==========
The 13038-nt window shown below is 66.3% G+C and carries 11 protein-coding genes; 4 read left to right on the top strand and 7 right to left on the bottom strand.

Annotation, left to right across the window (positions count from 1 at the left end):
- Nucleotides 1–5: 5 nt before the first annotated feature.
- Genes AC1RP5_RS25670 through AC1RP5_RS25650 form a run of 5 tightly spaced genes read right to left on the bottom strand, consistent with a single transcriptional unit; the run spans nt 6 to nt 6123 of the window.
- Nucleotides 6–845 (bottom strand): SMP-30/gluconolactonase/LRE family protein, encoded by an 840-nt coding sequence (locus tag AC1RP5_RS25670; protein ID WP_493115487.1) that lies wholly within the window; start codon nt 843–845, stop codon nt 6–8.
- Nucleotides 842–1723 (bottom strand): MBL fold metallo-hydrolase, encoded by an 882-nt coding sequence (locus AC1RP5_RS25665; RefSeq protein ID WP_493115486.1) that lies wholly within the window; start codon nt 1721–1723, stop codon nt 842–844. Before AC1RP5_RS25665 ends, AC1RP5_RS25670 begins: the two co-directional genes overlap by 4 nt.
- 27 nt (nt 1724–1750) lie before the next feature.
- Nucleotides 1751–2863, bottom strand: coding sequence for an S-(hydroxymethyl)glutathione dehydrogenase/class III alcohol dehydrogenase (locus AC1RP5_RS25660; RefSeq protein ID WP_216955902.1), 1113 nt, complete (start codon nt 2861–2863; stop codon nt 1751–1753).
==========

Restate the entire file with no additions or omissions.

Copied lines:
The 13038-nt window shown below is 66.3% G+C and carries 11 protein-coding genes; 4 read left to right on the top strand and 7 right to left on the bottom strand.

Annotation, left to right across the window (positions count from 1 at the left end):
- Nucleotides 1–5: 5 nt before the first annotated feature.
- Genes AC1RP5_RS25670 through AC1RP5_RS25650 form a run of 5 tightly spaced genes read right to left on the bottom strand, consistent with a single transcriptional unit; the run spans nt 6 to nt 6123 of the window.
- Nucleotides 6–845 (bottom strand): SMP-30/gluconolactonase/LRE family protein, encoded by an 840-nt coding sequence (locus tag AC1RP5_RS25670; protein ID WP_493115487.1) that lies wholly within the window; start codon nt 843–845, stop codon nt 6–8.
- Nucleotides 842–1723 (bottom strand): MBL fold metallo-hydrolase, encoded by an 882-nt coding sequence (locus AC1RP5_RS25665; RefSeq protein ID WP_493115486.1) that lies wholly within the window; start codon nt 1721–1723, stop codon nt 842–844. Before AC1RP5_RS25665 ends, AC1RP5_RS25670 begins: the two co-directional genes overlap by 4 nt.
- 27 nt (nt 1724–1750) lie before the next feature.
- Nucleotides 1751–2863, bottom strand: coding sequence for an S-(hydroxymethyl)glutathione dehydrogenase/class III alcohol dehydrogenase (locus AC1RP5_RS25660; RefSeq protein ID WP_216955902.1), 1113 nt, complete (start codon nt 2861–2863; stop codon nt 1751–1753).